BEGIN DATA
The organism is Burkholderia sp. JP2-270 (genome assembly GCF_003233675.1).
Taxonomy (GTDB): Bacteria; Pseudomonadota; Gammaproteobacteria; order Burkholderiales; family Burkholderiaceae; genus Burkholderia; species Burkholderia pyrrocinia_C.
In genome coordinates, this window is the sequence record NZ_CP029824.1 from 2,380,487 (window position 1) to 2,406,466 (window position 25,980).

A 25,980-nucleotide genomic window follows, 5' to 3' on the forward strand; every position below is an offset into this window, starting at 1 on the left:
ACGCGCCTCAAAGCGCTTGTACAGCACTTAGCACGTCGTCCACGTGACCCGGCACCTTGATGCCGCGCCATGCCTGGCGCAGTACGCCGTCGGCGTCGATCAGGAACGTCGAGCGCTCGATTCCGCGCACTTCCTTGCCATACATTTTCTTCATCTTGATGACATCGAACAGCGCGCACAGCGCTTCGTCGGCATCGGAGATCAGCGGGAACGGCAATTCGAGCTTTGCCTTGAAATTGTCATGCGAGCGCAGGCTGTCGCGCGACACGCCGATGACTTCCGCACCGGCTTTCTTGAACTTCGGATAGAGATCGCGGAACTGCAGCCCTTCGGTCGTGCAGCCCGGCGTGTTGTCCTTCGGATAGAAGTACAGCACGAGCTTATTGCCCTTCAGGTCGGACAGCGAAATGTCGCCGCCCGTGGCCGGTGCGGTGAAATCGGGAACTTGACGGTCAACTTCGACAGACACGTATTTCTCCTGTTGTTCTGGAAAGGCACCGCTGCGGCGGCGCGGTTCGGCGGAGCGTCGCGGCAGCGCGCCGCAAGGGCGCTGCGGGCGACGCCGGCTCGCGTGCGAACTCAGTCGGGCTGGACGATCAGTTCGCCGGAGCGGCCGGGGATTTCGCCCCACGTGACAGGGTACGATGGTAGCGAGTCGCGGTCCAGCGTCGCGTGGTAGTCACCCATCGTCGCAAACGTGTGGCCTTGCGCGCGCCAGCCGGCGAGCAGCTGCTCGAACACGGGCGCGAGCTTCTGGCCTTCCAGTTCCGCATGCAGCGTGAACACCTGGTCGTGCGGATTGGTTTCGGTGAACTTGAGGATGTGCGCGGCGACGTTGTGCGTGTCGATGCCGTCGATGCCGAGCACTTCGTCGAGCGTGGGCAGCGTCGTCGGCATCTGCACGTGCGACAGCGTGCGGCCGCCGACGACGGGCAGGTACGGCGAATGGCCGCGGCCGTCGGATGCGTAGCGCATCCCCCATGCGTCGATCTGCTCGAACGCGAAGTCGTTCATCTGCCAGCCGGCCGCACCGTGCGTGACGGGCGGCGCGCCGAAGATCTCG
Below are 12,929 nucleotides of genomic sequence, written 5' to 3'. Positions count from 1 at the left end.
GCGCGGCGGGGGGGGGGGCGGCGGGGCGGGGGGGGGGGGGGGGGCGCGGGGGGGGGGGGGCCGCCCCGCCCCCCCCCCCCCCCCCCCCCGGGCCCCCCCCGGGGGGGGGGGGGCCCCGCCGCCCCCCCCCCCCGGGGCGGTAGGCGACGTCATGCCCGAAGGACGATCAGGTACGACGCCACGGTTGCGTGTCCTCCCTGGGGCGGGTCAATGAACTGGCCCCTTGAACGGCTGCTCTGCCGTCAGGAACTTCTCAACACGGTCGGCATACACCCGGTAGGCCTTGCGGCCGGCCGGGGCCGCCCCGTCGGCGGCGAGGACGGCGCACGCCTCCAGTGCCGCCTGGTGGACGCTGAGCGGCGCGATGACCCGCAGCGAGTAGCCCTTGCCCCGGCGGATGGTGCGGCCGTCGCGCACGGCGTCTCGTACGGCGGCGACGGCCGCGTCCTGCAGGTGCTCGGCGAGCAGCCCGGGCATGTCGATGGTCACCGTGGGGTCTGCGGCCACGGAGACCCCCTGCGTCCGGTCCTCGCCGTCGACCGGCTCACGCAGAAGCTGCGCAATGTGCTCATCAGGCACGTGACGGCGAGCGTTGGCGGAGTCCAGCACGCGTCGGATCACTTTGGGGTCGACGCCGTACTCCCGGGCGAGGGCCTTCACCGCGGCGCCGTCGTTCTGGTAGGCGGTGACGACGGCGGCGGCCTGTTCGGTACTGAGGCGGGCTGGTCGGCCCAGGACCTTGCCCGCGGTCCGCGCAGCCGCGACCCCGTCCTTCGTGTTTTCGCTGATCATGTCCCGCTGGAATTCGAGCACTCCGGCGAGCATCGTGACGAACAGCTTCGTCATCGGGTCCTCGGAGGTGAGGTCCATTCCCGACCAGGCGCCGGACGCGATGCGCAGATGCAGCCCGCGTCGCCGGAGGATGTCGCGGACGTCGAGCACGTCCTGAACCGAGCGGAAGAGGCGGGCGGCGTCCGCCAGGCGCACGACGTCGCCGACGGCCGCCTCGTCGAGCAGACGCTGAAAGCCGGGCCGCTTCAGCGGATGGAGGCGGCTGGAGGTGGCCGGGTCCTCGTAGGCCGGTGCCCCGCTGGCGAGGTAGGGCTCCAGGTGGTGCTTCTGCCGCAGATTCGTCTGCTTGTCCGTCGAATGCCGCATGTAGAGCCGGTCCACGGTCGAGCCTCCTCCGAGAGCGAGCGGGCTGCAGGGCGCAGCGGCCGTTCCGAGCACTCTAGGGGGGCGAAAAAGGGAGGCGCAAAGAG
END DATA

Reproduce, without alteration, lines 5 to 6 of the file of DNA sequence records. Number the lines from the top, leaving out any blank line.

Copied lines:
ACGCGCCTCAAAGCGCTTGTACAGCACTTAGCACGTCGTCCACGTGACCCGGCACCTTGATGCCGCGCCATGCCTGGCGCAGTACGCCGTCGGCGTCGATCAGGAACGTCGAGCGCTCGATTCCGCGCACTTCCTTGCCATACATTTTCTTCATCTTGATGACATCGAACAGCGCGCACAGCGCTTCGTCGGCATCGGAGATCAGCGGGAACGGCAATTCGAGCTTTGCCTTGAAATTGTCATGCGAGCGCAGGCTGTCGCGCGACACGCCGATGACTTCCGCACCGGCTTTCTTGAACTTCGGATAGAGATCGCGGAACTGCAGCCCTTCGGTCGTGCAGCCCGGCGTGTTGTCCTTCGGATAGAAGTACAGCACGAGCTTATTGCCCTTCAGGTCGGACAGCGAAATGTCGCCGCCCGTGGCCGGTGCGGTGAAATCGGGAACTTGACGGTCAACTTCGACAGACACGTATTTCTCCTGTTGTTCTGGAAAGGCACCGCTGCGGCGGCGCGGTTCGGCGGAGCGTCGCGGCAGCGCGCCGCAAGGGCGCTGCGGGCGACGCCGGCTCGCGTGCGAACTCAGTCGGGCTGGACGATCAGTTCGCCGGAGCGGCCGGGGATTTCGCCCCACGTGACAGGGTACGATGGTAGCGAGTCGCGGTCCAGCGTCGCGTGGTAGTCACCCATCGTCGCAAACGTGTGGCCTTGCGCGCGCCAGCCGGCGAGCAGCTGCTCGAACACGGGCGCGAGCTTCTGGCCTTCCAGTTCCGCATGCAGCGTGAACACCTGGTCGTGCGGATTGGTTTCGGTGAACTTGAGGATGTGCGCGGCGACGTTGTGCGTGTCGATGCCGTCGATGCCGAGCACTTCGTCGAGCGTGGGCAGCGTCGTCGGCATCTGCACGTGCGACAGCGTGCGGCCGCCGACGACGGGCAGGTACGGCGAATGGCCGCGGCCGTCGGATGCGTAGCGCATCCCCCATGCGTCGATCTGCTCGAACGCGAAGTCGTTCATCTGCCAGCCGGCCGCACCGTGCGTGACGGGCGGCGCGCCGAAGATCTCG
Below are 12,929 nucleotides of genomic sequence, written 5' to 3'. Positions count from 1 at the left end.